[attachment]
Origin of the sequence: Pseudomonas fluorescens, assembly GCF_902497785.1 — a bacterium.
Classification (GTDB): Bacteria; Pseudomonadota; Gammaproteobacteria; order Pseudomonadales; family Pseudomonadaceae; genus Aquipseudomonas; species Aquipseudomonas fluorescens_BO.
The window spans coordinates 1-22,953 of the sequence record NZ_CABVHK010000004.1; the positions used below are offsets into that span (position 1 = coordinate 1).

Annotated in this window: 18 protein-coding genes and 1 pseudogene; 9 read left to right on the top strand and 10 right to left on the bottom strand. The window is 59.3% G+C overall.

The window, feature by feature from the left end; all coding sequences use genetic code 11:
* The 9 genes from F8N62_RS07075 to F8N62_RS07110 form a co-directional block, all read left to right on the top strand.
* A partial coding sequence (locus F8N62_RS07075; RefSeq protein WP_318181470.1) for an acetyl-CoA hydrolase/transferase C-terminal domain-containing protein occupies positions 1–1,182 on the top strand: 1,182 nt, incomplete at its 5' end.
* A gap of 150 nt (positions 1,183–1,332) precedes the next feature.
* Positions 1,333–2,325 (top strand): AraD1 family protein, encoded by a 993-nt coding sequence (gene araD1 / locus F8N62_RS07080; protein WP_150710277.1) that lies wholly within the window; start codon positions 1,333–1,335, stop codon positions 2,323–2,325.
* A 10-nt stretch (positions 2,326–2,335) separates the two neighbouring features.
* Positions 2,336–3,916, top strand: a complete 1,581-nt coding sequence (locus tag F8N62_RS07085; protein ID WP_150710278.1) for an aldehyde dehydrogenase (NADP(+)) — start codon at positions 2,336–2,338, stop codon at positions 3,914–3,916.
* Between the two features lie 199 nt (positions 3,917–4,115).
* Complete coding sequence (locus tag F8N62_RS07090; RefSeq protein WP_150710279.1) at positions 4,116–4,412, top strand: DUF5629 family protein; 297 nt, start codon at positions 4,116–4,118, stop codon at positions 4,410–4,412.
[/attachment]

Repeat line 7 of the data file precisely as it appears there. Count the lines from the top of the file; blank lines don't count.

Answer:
* A partial coding sequence (locus F8N62_RS07075; RefSeq protein WP_318181470.1) for an acetyl-CoA hydrolase/transferase C-terminal domain-containing protein occupies positions 1–1,182 on the top strand: 1,182 nt, incomplete at its 5' end.